It’s Friday, so perhaps it’s the moment for some sentimental nonsense. Or perhaps it’s the rain. Anyway, my oldest friend called me.
Over the years and many tours he has spent fighting in the UK’s wars we had written to each other about the daily crap (me: London is busy, and I ate/hate xyz – him: I am in a tent in the desert, and I think that was a ship to ship missile that just went over the tent.). Ten years ago he married the most incredible woman, who is never not smiling or properly laughing. They have two smart, confident children.
Last week they were in London for the afternoon. We met up and George (9) asked me what I did.
George: Do I know you?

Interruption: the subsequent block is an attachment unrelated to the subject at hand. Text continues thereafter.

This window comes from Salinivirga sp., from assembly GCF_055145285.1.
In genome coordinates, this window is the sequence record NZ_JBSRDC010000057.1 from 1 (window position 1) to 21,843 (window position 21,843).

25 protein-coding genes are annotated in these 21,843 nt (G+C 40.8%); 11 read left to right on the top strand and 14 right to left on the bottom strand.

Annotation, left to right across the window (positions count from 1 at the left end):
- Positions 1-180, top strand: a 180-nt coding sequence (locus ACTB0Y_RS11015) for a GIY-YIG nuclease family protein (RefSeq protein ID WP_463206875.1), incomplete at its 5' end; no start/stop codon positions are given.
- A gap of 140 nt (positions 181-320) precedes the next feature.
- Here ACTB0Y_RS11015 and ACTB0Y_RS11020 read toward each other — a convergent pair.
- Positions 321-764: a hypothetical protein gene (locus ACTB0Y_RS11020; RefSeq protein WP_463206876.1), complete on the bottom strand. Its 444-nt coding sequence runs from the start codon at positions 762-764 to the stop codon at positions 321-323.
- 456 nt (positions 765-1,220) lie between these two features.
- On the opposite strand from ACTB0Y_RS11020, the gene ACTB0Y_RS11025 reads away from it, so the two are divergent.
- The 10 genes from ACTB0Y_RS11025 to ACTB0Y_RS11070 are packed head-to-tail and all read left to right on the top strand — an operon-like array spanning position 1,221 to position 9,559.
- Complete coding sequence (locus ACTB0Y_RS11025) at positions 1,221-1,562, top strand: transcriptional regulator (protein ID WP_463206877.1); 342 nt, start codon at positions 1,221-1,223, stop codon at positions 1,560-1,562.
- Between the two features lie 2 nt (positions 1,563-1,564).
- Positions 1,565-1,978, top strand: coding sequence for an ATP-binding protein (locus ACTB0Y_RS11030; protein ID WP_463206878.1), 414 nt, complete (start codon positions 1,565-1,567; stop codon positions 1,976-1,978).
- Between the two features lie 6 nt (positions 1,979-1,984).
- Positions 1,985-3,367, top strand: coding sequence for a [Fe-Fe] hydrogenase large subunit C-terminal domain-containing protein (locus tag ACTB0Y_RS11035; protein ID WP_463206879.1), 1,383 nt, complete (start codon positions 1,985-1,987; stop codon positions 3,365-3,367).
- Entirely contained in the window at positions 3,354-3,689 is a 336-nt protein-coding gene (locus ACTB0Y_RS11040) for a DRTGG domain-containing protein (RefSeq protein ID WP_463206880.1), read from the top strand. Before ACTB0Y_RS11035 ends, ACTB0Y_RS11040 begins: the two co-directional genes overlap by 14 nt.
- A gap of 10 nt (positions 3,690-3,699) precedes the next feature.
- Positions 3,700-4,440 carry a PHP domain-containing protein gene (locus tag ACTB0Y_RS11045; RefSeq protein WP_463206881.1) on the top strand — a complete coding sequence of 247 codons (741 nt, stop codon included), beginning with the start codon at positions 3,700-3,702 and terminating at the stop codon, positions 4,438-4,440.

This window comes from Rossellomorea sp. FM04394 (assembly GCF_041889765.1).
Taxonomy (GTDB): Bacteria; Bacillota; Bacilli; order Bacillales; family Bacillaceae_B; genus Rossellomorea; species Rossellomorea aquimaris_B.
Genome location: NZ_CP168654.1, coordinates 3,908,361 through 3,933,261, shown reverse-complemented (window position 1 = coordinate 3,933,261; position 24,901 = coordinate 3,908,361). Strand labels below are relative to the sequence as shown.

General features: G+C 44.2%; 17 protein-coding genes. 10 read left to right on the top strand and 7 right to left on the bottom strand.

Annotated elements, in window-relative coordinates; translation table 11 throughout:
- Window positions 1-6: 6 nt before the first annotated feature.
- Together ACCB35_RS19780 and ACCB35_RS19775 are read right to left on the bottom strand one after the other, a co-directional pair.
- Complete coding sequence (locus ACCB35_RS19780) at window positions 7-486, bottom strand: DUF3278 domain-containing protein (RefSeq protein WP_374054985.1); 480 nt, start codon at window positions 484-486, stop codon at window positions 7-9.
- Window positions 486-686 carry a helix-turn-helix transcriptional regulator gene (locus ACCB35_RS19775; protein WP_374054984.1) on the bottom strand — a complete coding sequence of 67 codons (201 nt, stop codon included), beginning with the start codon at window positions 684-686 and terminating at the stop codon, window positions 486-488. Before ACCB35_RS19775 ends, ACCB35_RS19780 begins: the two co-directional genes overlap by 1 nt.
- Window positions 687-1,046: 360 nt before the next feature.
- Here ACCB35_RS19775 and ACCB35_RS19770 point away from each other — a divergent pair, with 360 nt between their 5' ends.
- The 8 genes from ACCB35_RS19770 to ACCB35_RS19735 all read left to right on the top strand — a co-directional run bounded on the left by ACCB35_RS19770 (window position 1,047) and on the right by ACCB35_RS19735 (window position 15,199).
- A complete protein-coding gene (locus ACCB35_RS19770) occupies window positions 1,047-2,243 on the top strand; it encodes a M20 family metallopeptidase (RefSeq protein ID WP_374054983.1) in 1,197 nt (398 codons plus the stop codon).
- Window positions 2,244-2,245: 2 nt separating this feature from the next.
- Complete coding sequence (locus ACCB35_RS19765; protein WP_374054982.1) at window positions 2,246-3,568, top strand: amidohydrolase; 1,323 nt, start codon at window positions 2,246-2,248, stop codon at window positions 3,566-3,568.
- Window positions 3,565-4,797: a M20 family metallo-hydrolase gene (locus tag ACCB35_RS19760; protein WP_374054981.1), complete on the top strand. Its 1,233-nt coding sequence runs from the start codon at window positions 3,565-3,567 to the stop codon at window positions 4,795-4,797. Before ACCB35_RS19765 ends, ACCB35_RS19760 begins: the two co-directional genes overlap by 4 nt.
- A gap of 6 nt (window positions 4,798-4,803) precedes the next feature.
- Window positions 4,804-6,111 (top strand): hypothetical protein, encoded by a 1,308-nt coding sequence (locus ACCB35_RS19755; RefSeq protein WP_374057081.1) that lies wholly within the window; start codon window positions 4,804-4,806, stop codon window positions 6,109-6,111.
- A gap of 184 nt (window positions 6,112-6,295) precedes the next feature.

Max: George, that’s rude. You do.
Me: Only since you were born. But I’ve had my hair cut off so maybe that’s it.
George: Okay. What do you do, for work?
Me: I’m a historian.
George: I’m not very interested in history.
Max: George, that’s rude.
Me: No, it’s fine.
Max: No it’s not, Lucy’s written a book.
Me: It’s not a qualification for being interesting.
George: Is the book any good?
Me: It’s a valid question.
George: So tell me why should I be interested in history?
I like a challenge. Poor George. I gave him boys through my centuries: cancerous chimneysweeps, doomed princes, blind musicians, canny pickpockets, successful orphans and the hero children of the Blitz. (George was drinking fruit juice, I was drinking grape juice.) He said, ‘You’re quite interesting, I think’. He gave me a hug at the Tube station.
Yesterday, Max heard George regaling a circle of his friends with the stories of Blitz children and St Paul’s. And how he’s really interested in history now. And his friend is a historian. ‘A real one.’
- A Day in Georgian London – Time Out Magazine
- Jan van Rymsdyk at The Dittrick Museum